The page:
The Winter Shelter houses over 300 individuals seeking shelter in the coldest months of winter. St. Martin’s Hospitality Center seeks to support the residents and staff at the Winter Shelter by providing necessary services and referrals for clients in need of assistance. These services include performing Coordinated Assessments, Medicaid and SNAP enrollment, and providing vital information on the in-house services that St. Martin’s offers, such as job development assistance, behavioral health services, and day shelter programs.
The Winter Shelter also provides Outreach at St. Martin’s the unique opportunity to reach a large population of people experiencing homelessness in one place in a relatively short time span. This access allows St. Martin’s to initiate contact and build relationships with people previously unknown to the organization. As we are always seeking to expand our reach to as many people in need of our services as possible, the relationship between the Winter Shelter and Outreach remains an important element of the work we do.
This Outreach Mission Story is about a woman we will call Maria. Maria was encountered by the Outreach Team at the Winter Shelter in early December. She is a 70 year old Native American with physical disabilities that make homelessness a painful daily experience. She uses a walker and has a metal rod and pins in one femur, surgically implanted after a particularly bad fall.
Maria is a survivor of domestic violence. Her first husband would often assault her, and one night he became very drunk and punched her repeatedly in the mouth. He broke several of her teeth and fractured the front of her jaw. The injury deformed her mouth when it finally healed, since he physically prevented her from seeking medical attention. This injury makes verbal communication difficult for her. Maria courageously left this terrible situation and eventually remarried. In 2014 however, tragedy stuck and Maria’s partner passed away.
Shortly after her husband’s death, Maria found herself unable to manage rent payments on her own with her single, modest income. In the coldest months, she would stay at the Winter Shelter until it closed. Then she would use her disability income to pay for a motel for the first two weeks of the month. By mid month, she would be forced to sleep on the street. A small, elderly woman with a walker sleeping outside is an easy target, and Maria was robbed several times. Maria felt completely locked into this pattern and said she expected to die outside, alone.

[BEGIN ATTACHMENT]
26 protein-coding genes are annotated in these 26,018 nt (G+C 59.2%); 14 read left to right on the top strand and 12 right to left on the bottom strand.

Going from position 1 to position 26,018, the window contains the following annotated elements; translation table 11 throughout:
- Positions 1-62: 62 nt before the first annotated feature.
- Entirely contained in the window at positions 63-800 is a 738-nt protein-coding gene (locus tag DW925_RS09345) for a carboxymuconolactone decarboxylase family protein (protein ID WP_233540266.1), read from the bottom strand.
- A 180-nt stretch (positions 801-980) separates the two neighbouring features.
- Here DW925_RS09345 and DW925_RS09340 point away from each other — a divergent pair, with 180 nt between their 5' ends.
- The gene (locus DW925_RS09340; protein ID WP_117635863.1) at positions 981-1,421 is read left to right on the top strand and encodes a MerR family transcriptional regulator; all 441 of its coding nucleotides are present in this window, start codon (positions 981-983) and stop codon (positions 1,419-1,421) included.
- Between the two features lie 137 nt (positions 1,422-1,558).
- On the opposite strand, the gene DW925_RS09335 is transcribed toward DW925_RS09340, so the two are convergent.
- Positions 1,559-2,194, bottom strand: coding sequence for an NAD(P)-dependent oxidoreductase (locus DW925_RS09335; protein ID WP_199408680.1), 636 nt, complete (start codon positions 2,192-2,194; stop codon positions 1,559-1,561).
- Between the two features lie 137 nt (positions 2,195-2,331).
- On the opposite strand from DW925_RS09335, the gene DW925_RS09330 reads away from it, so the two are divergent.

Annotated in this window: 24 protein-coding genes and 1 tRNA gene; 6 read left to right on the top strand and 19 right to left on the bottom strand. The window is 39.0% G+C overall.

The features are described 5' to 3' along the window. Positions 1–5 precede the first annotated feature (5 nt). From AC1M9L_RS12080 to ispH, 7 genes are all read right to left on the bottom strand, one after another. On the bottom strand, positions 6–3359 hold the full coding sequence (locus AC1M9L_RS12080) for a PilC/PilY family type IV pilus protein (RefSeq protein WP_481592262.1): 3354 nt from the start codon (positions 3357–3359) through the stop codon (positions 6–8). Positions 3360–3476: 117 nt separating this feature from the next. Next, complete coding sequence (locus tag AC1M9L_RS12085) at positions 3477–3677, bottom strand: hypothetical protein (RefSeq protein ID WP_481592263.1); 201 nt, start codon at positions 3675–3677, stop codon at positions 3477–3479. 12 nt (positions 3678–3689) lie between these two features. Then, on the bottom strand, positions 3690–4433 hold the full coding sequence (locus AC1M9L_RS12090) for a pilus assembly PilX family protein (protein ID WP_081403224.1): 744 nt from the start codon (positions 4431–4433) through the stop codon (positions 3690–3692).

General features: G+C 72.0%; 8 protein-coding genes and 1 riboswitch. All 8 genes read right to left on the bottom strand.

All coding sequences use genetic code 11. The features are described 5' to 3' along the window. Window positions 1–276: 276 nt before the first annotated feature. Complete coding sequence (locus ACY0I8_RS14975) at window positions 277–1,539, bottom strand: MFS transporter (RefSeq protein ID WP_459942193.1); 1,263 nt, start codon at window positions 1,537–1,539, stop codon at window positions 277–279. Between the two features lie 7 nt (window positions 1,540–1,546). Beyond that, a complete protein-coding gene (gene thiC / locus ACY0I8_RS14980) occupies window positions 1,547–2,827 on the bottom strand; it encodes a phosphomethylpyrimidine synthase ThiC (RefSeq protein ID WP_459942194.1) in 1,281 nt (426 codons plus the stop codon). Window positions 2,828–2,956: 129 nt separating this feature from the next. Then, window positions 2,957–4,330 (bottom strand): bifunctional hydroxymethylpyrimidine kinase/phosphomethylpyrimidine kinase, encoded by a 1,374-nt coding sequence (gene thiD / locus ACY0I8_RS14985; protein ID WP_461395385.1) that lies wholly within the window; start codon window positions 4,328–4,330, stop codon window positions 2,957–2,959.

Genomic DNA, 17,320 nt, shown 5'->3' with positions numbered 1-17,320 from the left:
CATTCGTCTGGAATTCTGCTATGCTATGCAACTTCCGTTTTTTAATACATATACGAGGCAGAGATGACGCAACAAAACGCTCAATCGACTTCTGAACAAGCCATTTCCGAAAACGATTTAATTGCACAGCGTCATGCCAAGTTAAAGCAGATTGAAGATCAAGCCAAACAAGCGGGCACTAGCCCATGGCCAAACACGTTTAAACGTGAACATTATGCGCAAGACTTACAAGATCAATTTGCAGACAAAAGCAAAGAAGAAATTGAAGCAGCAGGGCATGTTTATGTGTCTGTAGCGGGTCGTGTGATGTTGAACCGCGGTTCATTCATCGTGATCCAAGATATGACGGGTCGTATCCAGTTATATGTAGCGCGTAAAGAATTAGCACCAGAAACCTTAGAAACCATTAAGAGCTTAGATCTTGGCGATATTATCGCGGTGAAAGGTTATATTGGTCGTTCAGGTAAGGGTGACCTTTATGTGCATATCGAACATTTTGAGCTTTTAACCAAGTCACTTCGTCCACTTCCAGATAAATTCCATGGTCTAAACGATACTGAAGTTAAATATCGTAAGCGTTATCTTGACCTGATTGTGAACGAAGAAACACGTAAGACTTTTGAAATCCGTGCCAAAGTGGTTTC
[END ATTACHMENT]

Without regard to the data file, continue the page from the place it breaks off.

Several agencies made contact with Maria at the behest of the Winter Shelter staff over the three winters that she resided there. Each time a barrier was reached and Maria would lose contact with them. Understanding the serious nature of Maria’s situation, Outreach performed a Coordinated Assessment to understand her priority level for housing. We also applied to the Low Income Tax Credit housing program. In order to be accepted by this program, very specific documentation was necessary. Outreach ordered her Alaskan birth certificate with the help of a generous anonymous donation, and transported her to get her award letter from the Social Security Office.
When the Outreach Team built a plan with Maria with housing as the end goal, Maria was understandably skeptical. It was apparent that she had been disappointed when she had previously sought help. But she worked diligently to reach each goal that was set for her, and expressed deep gratitude whenever Outreach provided support.
Maria’s hard work paid off; through one of the housing programs at St. Martin’s, Maria is now approved for an apartment and is waiting for it to become available. It is a brand new unit, with a washer and dryer, central heating and air, and a patio. Until she can move in, Maria is staying at Barrett House. She loves to read, particularly poetry, and has a community center with a library nearby.
In the end, Maria proved herself, to Outreach and once again to herself, that she is a survivor. She is a survivor of violence, a survivor of loss, and a survivor of homelessness. The pattern is finally broken, and this is the beginning of new story for Maria. We feel privileged to continue to support her in her journey and we value her for her demonstration of strength and integrity.